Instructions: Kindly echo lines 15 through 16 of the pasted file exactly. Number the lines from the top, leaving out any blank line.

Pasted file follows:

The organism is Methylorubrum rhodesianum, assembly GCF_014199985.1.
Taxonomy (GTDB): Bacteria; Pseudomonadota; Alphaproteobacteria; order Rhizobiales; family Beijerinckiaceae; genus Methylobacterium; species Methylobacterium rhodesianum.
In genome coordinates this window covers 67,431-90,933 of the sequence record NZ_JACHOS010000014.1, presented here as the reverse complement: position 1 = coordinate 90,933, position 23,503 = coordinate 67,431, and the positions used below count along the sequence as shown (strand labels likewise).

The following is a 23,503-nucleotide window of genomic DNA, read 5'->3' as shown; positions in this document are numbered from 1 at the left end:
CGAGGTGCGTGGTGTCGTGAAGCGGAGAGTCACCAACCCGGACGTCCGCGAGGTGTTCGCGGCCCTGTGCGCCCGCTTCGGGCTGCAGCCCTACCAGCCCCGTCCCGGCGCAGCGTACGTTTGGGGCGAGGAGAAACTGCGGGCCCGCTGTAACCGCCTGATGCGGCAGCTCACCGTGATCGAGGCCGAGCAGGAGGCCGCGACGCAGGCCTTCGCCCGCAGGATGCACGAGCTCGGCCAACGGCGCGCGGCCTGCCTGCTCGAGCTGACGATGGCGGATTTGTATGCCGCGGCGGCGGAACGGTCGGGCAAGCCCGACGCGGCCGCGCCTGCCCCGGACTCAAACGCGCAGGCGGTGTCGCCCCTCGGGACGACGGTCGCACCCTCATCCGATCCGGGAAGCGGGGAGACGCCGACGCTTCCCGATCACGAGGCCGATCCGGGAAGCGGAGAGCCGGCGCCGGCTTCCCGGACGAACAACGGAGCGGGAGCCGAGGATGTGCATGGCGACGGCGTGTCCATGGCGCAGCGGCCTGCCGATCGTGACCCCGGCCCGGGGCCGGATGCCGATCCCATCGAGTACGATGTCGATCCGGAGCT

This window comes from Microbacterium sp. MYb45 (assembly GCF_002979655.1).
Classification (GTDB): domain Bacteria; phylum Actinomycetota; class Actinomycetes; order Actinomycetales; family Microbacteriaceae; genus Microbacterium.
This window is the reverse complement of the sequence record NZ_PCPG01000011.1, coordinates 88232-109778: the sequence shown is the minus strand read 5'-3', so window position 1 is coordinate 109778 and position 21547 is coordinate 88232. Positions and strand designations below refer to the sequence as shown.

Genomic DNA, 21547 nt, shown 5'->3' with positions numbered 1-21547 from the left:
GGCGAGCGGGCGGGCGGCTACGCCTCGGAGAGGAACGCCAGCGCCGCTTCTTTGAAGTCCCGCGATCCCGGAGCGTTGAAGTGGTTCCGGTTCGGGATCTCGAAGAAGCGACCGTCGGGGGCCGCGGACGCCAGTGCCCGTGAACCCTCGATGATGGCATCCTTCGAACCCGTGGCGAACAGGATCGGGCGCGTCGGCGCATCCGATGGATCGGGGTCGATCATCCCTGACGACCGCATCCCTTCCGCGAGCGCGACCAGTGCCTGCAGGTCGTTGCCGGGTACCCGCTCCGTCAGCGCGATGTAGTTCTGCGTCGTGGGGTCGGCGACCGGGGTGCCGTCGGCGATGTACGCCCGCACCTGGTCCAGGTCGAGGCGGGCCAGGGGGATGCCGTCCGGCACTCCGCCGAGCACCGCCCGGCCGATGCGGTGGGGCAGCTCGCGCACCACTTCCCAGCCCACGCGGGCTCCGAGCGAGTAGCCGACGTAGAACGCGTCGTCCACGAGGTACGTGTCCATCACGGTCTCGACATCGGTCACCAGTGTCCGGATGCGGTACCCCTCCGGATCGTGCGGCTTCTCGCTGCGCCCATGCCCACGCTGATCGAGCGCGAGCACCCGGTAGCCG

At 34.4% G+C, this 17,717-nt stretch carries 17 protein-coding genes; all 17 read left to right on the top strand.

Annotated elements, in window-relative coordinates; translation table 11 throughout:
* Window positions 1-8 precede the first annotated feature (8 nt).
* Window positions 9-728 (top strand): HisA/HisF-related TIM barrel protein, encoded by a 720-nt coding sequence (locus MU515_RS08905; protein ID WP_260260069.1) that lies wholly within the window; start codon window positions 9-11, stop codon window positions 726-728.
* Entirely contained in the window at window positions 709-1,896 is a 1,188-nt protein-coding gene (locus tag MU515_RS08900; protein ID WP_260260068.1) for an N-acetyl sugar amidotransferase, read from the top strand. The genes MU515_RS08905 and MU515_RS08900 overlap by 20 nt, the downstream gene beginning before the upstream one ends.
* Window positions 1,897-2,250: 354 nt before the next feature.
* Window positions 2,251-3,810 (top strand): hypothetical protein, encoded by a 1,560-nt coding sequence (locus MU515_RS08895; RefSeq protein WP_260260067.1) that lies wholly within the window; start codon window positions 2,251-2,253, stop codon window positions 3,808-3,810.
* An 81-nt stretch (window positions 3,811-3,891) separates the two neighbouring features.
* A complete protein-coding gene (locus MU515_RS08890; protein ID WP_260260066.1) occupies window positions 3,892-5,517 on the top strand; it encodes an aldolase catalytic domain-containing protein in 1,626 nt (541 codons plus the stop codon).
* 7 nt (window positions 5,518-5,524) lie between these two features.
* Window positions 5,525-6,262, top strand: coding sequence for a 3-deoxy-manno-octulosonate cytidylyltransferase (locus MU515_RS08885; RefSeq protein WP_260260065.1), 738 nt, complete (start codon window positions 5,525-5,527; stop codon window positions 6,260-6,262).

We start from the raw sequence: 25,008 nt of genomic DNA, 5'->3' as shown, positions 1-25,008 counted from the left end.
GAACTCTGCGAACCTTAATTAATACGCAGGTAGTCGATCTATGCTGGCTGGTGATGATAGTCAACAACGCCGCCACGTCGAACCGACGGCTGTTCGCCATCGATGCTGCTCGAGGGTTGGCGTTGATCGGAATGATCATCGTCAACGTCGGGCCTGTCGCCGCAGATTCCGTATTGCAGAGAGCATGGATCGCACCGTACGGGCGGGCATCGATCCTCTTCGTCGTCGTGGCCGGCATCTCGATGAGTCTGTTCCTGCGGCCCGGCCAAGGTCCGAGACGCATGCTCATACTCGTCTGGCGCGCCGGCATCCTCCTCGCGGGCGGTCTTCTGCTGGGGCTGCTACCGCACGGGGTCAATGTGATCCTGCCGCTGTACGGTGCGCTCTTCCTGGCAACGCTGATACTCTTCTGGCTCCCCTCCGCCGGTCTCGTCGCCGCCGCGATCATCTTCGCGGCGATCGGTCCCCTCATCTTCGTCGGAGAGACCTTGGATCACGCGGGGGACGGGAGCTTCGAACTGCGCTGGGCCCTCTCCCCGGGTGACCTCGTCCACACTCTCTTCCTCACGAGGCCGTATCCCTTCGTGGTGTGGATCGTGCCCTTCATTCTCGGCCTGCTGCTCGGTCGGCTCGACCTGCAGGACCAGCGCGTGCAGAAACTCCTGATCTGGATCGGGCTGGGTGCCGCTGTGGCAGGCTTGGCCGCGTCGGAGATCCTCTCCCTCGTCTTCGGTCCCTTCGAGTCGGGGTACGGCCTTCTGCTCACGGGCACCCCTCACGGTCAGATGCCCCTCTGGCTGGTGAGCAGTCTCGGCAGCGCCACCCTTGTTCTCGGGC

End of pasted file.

* Entirely contained in the window at window positions 709-1,896 is a 1,188-nt protein-coding gene (locus tag MU515_RS08900; protein ID WP_260260068.1) for an N-acetyl sugar amidotransferase, read from the top strand. The genes MU515_RS08905 and MU515_RS08900 overlap by 20 nt, the downstream gene beginning before the upstream one ends.
* Window positions 1,897-2,250: 354 nt before the next feature.